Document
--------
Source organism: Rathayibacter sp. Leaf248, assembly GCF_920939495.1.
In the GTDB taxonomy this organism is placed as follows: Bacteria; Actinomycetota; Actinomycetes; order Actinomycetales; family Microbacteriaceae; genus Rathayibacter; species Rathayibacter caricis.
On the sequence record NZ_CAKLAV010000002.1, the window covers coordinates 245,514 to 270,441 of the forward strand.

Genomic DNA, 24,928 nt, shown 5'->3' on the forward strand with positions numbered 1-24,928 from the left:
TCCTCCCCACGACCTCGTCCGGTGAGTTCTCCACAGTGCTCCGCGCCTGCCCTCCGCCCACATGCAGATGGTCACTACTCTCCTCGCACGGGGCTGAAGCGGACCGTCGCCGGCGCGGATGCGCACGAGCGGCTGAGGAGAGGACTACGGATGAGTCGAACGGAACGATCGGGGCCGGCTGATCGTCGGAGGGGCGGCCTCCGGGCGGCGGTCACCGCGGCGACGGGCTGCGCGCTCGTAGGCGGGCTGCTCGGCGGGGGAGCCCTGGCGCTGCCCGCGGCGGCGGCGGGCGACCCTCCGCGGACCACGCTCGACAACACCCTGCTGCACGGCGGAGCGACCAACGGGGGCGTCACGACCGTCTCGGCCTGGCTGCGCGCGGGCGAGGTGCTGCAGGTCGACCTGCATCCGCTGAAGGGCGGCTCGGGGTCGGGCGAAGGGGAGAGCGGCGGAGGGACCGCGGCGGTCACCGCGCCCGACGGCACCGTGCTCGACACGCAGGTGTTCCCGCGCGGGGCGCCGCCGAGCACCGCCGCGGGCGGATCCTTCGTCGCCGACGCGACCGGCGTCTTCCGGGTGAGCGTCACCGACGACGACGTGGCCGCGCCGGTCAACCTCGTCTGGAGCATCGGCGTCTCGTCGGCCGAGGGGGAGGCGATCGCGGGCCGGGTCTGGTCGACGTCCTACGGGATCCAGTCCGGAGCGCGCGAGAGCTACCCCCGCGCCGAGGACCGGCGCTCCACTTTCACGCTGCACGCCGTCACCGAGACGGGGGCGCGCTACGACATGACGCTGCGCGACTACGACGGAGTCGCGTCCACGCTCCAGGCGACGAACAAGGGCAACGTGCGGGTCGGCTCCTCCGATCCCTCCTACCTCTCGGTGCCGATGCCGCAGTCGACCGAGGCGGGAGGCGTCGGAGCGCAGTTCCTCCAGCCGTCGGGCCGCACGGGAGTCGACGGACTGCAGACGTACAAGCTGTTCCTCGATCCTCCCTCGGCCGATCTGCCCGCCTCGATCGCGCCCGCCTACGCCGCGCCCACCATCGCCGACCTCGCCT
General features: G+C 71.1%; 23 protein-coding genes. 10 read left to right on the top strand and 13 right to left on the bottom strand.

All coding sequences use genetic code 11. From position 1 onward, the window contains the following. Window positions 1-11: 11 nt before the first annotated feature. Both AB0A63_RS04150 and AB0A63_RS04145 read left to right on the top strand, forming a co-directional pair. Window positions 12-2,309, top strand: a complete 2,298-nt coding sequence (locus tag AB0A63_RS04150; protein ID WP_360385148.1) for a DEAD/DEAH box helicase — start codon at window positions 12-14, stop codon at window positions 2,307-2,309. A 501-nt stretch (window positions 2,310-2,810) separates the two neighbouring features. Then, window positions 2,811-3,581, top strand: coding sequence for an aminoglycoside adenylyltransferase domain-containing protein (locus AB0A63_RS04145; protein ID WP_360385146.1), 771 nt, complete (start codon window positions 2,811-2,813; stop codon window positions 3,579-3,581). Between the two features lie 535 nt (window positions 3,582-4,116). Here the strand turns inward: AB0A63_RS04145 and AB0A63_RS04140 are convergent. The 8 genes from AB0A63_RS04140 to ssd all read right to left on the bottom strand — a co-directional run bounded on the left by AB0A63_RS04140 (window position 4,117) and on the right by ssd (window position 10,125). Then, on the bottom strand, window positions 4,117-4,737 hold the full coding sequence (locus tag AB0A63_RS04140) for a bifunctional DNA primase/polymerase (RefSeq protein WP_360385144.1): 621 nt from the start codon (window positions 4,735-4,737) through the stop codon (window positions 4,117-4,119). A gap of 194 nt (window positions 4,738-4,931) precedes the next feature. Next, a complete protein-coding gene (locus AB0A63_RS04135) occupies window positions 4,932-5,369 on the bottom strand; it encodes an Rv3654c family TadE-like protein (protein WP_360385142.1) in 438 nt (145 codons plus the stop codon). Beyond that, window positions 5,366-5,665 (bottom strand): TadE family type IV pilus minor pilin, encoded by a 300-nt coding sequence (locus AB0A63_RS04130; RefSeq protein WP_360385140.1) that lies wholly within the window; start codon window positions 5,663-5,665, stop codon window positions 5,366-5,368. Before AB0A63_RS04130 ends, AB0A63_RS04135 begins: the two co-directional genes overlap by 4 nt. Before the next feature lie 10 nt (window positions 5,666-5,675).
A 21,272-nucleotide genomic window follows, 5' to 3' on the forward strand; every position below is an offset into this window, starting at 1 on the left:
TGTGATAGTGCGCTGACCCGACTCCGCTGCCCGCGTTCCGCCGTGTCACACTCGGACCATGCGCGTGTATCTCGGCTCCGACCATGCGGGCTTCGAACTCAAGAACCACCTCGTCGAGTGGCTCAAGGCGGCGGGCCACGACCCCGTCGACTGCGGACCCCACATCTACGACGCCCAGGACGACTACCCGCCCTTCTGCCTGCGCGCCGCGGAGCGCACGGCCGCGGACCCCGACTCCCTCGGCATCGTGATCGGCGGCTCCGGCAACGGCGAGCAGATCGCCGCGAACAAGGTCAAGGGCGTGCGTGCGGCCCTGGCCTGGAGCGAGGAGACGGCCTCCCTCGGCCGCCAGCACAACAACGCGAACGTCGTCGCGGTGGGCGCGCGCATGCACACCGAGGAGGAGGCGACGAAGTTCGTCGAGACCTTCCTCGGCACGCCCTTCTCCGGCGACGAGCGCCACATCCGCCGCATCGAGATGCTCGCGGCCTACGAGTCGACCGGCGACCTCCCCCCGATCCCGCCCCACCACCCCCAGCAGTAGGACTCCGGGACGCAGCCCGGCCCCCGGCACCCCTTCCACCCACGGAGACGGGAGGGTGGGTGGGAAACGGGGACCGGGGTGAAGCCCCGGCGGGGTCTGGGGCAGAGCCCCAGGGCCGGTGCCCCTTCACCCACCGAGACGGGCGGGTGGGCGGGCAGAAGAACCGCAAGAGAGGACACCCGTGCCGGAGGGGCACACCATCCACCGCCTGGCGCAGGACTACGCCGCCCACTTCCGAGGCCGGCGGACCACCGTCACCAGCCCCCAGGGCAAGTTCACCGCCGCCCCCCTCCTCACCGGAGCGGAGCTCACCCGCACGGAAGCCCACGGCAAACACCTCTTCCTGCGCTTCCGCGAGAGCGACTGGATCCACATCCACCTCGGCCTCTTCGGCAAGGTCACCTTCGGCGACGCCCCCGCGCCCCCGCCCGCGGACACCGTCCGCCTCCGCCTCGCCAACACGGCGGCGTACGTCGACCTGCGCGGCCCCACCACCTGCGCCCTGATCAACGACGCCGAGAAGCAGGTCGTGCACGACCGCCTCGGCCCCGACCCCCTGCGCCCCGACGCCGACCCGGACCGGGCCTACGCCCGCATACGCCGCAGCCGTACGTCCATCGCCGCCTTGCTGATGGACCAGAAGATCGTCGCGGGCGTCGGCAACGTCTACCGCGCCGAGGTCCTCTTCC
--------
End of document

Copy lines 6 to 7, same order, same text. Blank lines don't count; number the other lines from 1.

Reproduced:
General features: G+C 71.1%; 23 protein-coding genes. 10 read left to right on the top strand and 13 right to left on the bottom strand.

All coding sequences use genetic code 11. From position 1 onward, the window contains the following. Window positions 1-11: 11 nt before the first annotated feature. Both AB0A63_RS04150 and AB0A63_RS04145 read left to right on the top strand, forming a co-directional pair. Window positions 12-2,309, top strand: a complete 2,298-nt coding sequence (locus tag AB0A63_RS04150; protein ID WP_360385148.1) for a DEAD/DEAH box helicase — start codon at window positions 12-14, stop codon at window positions 2,307-2,309. A 501-nt stretch (window positions 2,310-2,810) separates the two neighbouring features. Then, window positions 2,811-3,581, top strand: coding sequence for an aminoglycoside adenylyltransferase domain-containing protein (locus AB0A63_RS04145; protein ID WP_360385146.1), 771 nt, complete (start codon window positions 2,811-2,813; stop codon window positions 3,579-3,581). Between the two features lie 535 nt (window positions 3,582-4,116). Here the strand turns inward: AB0A63_RS04145 and AB0A63_RS04140 are convergent. The 8 genes from AB0A63_RS04140 to ssd all read right to left on the bottom strand — a co-directional run bounded on the left by AB0A63_RS04140 (window position 4,117) and on the right by ssd (window position 10,125). Then, on the bottom strand, window positions 4,117-4,737 hold the full coding sequence (locus tag AB0A63_RS04140) for a bifunctional DNA primase/polymerase (RefSeq protein WP_360385144.1): 621 nt from the start codon (window positions 4,735-4,737) through the stop codon (window positions 4,117-4,119). A gap of 194 nt (window positions 4,738-4,931) precedes the next feature. Next, a complete protein-coding gene (locus AB0A63_RS04135) occupies window positions 4,932-5,369 on the bottom strand; it encodes an Rv3654c family TadE-like protein (protein WP_360385142.1) in 438 nt (145 codons plus the stop codon). Beyond that, window positions 5,366-5,665 (bottom strand): TadE family type IV pilus minor pilin, encoded by a 300-nt coding sequence (locus AB0A63_RS04130; RefSeq protein WP_360385140.1) that lies wholly within the window; start codon window positions 5,663-5,665, stop codon window positions 5,366-5,368. Before AB0A63_RS04130 ends, AB0A63_RS04135 begins: the two co-directional genes overlap by 4 nt. Before the next feature lie 10 nt (window positions 5,666-5,675).